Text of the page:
[January 17, 2023](Compiled and reported by Epoch Times reporter Takasugi)OxfamIn the past two years, all newly createdwealthNearly two-thirds of the world’s wealth is concentrated in the hands of the richest 1% of people in the world.
Oxfam(Oxfam) reports that since 2020, a total of $42 trillion in newwealthof which $26 trillion, or 63%, is made up of the top 1% of wealthrich manthey accumulated. The remaining 99 percent of the global population has only gained $16 trillion in new wealth, says the global poverty charity.
The report, released as the World Economic Forum kicked off in Davos, Switzerland, said: “Whenever the bottom 90% of the wealth pyramid earn a dollar of new global wealth, There was one billionaire who got about $1.7 million.”
This points to an accelerated pace of wealth creation, as the world’s richest 1% accumulated about half of all new wealth over the past 10 years.
The Oxfam report analyzed global wealth creation data from Credit Suisse, Forbes Billionairesrich manlist and its real-time data to assess changes in the wealth of the super-rich.
The study also compared this wealth creation data with World Bank reports. The World Bank said in October 2022 that it is likely to miss its goal of eradicating extreme poverty by 2030 as the COVID-19 pandemic slows efforts to eradicate poverty.
Gabriela Bucher, executive director of Oxfam International, called for higher taxes on the super-rich, saying it was “a strategic prerequisite for reducing inequality and restoring democracy”.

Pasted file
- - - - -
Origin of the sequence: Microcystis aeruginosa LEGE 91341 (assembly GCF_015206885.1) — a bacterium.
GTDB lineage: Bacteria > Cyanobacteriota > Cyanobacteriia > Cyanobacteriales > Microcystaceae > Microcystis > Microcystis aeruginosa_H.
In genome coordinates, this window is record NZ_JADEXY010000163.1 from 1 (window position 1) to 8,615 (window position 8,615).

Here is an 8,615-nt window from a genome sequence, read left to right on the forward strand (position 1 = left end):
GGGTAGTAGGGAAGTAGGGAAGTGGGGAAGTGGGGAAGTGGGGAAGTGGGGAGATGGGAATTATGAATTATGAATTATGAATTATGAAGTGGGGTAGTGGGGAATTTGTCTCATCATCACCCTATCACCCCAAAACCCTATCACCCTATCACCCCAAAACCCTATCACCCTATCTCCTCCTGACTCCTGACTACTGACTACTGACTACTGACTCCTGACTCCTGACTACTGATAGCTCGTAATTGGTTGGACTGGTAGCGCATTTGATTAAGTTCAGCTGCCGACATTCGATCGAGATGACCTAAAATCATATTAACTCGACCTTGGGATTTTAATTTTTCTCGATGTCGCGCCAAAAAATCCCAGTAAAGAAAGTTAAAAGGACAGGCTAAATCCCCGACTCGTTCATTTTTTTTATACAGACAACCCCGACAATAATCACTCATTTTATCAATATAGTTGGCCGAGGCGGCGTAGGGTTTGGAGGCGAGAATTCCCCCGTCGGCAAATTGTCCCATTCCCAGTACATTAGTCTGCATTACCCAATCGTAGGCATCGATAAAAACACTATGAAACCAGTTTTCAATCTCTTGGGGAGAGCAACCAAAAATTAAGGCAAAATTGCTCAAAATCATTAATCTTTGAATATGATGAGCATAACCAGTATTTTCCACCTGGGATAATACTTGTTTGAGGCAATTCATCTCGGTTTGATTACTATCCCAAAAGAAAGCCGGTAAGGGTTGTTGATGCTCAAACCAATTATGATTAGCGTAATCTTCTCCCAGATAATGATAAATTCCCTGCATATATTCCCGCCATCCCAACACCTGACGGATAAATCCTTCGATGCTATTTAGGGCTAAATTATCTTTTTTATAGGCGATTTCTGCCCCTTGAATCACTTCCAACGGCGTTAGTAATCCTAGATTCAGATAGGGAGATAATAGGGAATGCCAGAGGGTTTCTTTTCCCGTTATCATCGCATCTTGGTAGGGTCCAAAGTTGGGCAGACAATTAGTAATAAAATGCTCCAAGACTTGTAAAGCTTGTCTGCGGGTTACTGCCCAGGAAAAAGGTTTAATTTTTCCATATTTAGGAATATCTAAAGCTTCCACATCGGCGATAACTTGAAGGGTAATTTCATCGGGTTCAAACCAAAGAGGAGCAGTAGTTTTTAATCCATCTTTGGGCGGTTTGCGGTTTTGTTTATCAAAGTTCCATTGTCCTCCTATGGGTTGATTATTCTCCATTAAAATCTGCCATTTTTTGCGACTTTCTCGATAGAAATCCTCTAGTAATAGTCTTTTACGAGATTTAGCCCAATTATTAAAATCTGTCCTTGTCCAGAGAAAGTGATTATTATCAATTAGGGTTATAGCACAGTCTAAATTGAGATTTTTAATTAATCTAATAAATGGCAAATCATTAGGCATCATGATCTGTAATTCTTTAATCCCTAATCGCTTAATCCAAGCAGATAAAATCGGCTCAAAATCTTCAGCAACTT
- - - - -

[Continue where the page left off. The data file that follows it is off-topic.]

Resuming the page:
In a press release for the report, she also said changes to tax policy would help address the ongoing crisis around the world.
“Taxing the super-rich and big corporations is the door to solving the multiple crises we are facing today,” Bucher said. “It’s time for us to get rid of the ‘tax cuts for the richest that lead to their wealth being in a certain way. way ‘trickle down’ to other people’s myths’.”
The crises that broke out simultaneously in different parts of the world are affecting each other. The dilemmas that arise together are greater than those produced individually, also known as “multiple crises.” In recent weeks, researchers, economists and politicians have argued that the world is now facing such a “multiple crisis” as a cost-of-living crisis, climate change and other pressures collide.
Responsible Editor: Ye Ziwei#